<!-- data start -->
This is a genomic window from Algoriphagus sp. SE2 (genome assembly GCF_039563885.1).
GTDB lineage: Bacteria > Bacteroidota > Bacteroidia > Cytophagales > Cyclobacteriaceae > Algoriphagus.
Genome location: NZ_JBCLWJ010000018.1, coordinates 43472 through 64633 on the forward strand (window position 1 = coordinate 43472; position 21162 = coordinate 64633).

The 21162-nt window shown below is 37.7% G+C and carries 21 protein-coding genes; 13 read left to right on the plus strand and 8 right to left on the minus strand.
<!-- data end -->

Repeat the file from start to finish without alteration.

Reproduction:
This is a genomic window from Algoriphagus sp. SE2 (genome assembly GCF_039563885.1).
GTDB lineage: Bacteria > Bacteroidota > Bacteroidia > Cytophagales > Cyclobacteriaceae > Algoriphagus.
Genome location: NZ_JBCLWJ010000018.1, coordinates 43472 through 64633 on the forward strand (window position 1 = coordinate 43472; position 21162 = coordinate 64633).

The 21162-nt window shown below is 37.7% G+C and carries 21 protein-coding genes; 13 read left to right on the plus strand and 8 right to left on the minus strand.